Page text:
The Office of the eSafety Commissioner – the federal government agency tasked with promoting online safety – has published a set of principles to help online and digital service providers embed user safety into their products.
The Safety by Design Principles document provides “practical, realistic and achievable guidance” for providers of all sizes and maturity, the office says, around “incorporating, enhancing and assessing user safety considerations throughout the design, development and deployment phases”.
“We know only too well how the online road is fraught with dark, hairpin turns and how navigating its pitfalls can be perilous — from cyberbullying and image-based abuse to illegal content, trolling, unwanted contact by strangers and social engineering scams,” said eSafety Commissioner Julie Inman Grant.
“The challenge is that too often steps are taken to address risks and harms after the damage has been done, and that safety standards have not been built into the online services that we use each and every day,” she added.
The initiative, Inman Grant said, “shifts responsibility for safety back onto technology organisations themselves”.
There are three “over-arching high-level principles” covering service provider responsibilities, user empowerment and autonomy, and transparency and accountability.
Within them, more practical steps for providers are offered, such as nominating individuals to be accountable for user safety policies and implementation; establishing clear escalation paths for user concerns; and implementing in processes to detect, flag and remove illegal and harmful content.
Providers are also urged to provide tools for users to manage their privacy; establish protocols for service violations; and make policies visible, updated and easy to understand. The principles recommend companies publish an annual assessment of reported abuses that include the effectiveness of moderation efforts.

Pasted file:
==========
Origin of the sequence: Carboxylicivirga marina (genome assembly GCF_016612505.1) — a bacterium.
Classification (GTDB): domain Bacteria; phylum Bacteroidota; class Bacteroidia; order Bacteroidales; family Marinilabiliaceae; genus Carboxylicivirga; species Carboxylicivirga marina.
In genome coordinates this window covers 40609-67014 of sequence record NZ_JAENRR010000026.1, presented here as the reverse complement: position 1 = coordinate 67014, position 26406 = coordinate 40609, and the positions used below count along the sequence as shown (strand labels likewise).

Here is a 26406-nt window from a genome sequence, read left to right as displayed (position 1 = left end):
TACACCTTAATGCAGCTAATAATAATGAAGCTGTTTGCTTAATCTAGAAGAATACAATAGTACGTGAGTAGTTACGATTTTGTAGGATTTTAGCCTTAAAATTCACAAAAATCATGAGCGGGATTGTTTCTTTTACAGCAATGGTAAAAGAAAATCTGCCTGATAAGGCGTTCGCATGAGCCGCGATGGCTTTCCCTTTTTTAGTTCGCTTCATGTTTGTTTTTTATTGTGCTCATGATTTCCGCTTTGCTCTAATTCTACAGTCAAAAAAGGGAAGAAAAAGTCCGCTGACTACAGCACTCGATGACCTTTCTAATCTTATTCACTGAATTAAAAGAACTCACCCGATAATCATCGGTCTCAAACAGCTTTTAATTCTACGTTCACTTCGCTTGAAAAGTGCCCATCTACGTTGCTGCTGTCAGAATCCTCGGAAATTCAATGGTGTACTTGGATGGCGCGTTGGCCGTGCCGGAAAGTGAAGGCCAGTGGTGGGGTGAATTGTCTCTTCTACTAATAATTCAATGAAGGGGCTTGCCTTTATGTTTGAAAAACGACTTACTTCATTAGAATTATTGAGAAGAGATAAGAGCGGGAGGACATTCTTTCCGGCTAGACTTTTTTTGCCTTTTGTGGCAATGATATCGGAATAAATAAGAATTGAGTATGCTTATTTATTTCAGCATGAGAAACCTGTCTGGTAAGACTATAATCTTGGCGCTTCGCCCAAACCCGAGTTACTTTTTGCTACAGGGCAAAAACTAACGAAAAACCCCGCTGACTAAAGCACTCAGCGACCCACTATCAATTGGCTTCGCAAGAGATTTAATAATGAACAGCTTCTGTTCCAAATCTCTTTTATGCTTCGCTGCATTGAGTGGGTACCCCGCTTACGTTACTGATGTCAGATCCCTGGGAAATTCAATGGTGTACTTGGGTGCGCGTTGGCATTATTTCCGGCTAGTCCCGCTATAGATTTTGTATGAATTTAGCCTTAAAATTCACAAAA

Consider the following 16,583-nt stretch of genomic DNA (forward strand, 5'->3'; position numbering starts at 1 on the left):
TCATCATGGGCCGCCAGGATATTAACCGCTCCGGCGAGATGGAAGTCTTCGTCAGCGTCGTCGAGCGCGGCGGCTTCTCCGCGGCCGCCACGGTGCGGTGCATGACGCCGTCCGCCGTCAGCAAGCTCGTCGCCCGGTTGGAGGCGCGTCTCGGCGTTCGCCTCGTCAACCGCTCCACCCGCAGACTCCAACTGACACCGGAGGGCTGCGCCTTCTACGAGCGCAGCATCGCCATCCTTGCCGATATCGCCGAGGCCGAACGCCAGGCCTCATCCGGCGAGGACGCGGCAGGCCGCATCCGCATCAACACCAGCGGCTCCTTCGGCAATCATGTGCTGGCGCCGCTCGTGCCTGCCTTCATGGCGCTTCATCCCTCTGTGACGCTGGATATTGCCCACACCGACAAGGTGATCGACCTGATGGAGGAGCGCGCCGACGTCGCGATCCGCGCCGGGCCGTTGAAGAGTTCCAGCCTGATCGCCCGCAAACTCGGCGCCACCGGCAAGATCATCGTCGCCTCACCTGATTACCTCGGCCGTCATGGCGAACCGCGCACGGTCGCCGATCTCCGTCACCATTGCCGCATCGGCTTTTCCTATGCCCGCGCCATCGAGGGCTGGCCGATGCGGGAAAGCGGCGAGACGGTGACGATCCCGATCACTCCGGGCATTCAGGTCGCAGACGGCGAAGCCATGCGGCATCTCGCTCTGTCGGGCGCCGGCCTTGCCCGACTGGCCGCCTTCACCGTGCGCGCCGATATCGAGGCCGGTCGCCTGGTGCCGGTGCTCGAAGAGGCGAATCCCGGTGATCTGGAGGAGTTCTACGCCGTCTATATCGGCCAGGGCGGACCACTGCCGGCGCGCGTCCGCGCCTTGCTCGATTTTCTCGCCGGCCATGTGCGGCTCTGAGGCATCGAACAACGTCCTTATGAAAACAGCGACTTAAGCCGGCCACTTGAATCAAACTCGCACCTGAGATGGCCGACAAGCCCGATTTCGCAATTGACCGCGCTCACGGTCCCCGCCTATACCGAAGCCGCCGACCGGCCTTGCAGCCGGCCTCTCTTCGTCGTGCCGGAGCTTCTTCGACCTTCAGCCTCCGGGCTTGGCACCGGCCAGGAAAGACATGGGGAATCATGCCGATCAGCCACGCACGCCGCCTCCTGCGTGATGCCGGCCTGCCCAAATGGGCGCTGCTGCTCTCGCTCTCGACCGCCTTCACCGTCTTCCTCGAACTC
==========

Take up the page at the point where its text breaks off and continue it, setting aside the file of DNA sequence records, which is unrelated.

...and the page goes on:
Safety by Design Principles features examples of good practice, which includes actions taken by Facebook, Twitter, YouTube, Lego, Ubisoft, Tumblr, PopJam and Yubo.
The principles follow an eight month consultation process with industry, parents and carers and young people.
The majority of young people agreed that safety was a shared responsibility between themselves, parents, schools, government and law enforcement, but believed online service providers had a duty to keep their young users safe online.
They called on online platforms to offer greater control and clearer rules, safety tools and content filters as well as consequences for rule violators.
Many parents, meanwhile, said technology companies needed to do more to build in safety features to their platforms. Many parent and carers admitting not being aware of and not being able to use existing features.
A second phase of the Safety by Design effort will see the release of guidance and resources to assist industry to action the principles. The office will also collaborate with equivalent agencies in other countries to “develop a shared and consistent global pathway” around online safety.
“It is our belief that this proactive and pre-emptive approach will achieve greater impact and have greater resonance with industry than regulation alone could ever achieve,” Inman Grant said.